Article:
Chances of Receiving Percutaneous Coronary Intervention in a Low-Volume Facility are Increasing, Despite Worse Outcomes
UCSF-Led Study Finds Probability of Low-Volume PCI Differs by Race, Insurance and Income
There is a well-established association between hospitals performing higher volumes of percutaneous coronary intervention (PCI) and improved patient outcomes. However, a new study reveals that the probability of receiving PCI in a low-volume hospital has increased over time, and not just for historically underserved populations. This increase persists across Black, Latinx, white, and Asian patients, as well as patients with Medicare, Medicaid, private insurance, or no insurance, and across all income levels.
In a study published Jan. 18, 2023, in PLOS ONE, researchers from UC San Francisco and the Yale School of Medicine, conducted a retrospective cohort study utilizing data from 374,066 patients hospitalized in California, who received PCI from 2010-2018. The team studied the trends across numerous patient demographics including race, insurance and income to uncover differences in the likelihood of receiving PCI at low-volume hospitals and in low versus high-income communities.
The researchers reported that Black, Latinx, and Asian patients were more likely to receive PCI at low-volume hospitals compared with non-Latinx white patients. Medicaid beneficiaries were also more likely to end up at low-volume PCI hospitals respective to other insurance groups. Interestingly, high-income patients were as well, though these visits appeared to be most represented in low-volume PCI centers in high-income neighborhoods.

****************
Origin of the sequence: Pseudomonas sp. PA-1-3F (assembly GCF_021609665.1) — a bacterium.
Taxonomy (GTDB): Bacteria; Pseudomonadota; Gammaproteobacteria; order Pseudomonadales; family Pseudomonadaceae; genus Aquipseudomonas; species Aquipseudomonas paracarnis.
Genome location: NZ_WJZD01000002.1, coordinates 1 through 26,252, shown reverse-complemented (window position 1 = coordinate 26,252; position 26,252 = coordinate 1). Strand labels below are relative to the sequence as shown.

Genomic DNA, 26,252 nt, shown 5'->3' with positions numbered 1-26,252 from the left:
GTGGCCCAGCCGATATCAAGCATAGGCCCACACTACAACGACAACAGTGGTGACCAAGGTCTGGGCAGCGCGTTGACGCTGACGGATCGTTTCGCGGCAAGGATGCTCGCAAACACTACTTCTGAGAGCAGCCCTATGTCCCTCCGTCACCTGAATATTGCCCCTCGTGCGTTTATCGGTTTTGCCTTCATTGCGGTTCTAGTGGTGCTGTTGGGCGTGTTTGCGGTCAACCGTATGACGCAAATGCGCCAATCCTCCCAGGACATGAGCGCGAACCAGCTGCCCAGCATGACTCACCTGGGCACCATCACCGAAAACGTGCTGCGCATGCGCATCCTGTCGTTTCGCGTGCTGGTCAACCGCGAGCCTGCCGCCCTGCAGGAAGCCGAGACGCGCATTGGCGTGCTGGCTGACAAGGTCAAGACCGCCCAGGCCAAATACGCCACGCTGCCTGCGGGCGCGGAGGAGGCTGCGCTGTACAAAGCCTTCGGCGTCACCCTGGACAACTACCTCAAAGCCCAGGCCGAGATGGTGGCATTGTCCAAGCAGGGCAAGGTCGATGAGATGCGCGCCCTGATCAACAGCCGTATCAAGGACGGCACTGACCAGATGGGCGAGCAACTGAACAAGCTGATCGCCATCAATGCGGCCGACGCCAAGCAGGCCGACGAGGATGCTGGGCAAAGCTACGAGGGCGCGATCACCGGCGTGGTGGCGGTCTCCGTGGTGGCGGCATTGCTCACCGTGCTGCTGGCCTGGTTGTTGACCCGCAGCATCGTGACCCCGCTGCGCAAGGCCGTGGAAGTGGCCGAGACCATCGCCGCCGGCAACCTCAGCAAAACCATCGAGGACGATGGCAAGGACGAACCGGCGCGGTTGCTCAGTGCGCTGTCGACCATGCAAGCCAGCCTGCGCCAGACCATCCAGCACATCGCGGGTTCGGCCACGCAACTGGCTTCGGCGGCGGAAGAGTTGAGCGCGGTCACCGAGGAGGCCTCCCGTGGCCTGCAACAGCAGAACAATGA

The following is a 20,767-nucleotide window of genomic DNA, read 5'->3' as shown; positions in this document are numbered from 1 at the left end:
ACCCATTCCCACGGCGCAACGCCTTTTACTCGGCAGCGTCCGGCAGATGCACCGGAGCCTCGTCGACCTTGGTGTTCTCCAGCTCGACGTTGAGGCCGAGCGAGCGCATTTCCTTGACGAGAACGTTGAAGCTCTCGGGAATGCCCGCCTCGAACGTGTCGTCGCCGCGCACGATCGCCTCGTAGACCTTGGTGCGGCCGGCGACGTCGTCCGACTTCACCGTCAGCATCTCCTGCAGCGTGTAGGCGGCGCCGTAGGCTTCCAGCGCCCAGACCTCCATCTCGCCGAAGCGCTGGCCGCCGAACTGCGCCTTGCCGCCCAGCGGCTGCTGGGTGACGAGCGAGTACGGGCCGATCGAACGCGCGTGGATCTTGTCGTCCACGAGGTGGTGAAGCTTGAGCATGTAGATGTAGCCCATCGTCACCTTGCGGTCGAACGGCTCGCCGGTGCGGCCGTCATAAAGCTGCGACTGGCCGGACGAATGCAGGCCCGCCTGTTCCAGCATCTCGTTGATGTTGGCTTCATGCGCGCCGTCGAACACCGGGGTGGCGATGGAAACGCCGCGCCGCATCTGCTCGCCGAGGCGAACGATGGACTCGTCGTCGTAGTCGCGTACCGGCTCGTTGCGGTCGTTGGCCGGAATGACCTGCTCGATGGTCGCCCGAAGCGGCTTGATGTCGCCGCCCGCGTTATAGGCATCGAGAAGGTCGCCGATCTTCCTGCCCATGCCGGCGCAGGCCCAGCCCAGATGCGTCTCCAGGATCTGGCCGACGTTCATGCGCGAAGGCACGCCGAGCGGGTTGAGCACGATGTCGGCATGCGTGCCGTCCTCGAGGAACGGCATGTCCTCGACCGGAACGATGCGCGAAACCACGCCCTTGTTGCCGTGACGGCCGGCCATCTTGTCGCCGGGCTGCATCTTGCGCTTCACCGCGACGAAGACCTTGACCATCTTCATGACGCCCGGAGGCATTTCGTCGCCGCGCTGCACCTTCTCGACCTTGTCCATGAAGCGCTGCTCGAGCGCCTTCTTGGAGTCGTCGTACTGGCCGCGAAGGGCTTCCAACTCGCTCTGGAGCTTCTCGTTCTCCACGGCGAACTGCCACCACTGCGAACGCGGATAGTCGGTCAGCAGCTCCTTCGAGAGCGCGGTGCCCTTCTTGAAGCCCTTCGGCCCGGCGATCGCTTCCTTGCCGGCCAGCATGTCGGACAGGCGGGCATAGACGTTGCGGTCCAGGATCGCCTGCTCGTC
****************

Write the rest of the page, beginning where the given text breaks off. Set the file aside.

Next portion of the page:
PCI capacity in the U.S. has increased over recent decades, despite a lower prevalence of coronary artery disease and a decreasing absolute number of inpatient PCI procedures, potentially contributing to the observed, lower per-hospital PCI volumes.
“These results show that all patients receiving cardiac intervention, regardless of income and sociodemographic characteristics, are more likely to receive their care at a low-volume hospital today compared to a decade ago,” said Renee Hsia, MD, senior author and UCSF professor of emergency medicine. “Our findings beg the question of whether the current incentives of how we provide health care services as a society is in the best interest of patients and whether we need to re-evaluate the status quo.”
When looking specifically at these likelihoods in low-income communities, the probability of PCI at a low-volume hospital was higher for low-income patients than for high-income and the observed differences across racial groups were more pronounced.
“Our study’s findings make a case for ongoing policy research regarding equitable creation of new PCI-capable facilities as to not worsen existing disparities,” said study first author Christina Wang, MD, a resident physician at UCSF.
Authors: Christina Wang, MD, Department of Internal Medicine, UCSF; Karla Lindquist, PhD, Department of Epidemiology and Biostatistics, UCSF; Harlan Krumholz, MD, SM, Department of Cardiology, Yale School of Medicine; and Renee Y. Hsia, MD, MSc, Department of Emergency Medicine, UCSF and Philip R. Lee Institute for Health Policy Studies, UCSF.
Funding: The study was supported by the National Heart, Lung, and Blood Institute through the NIH (R01HL114822 and R01HL134182).
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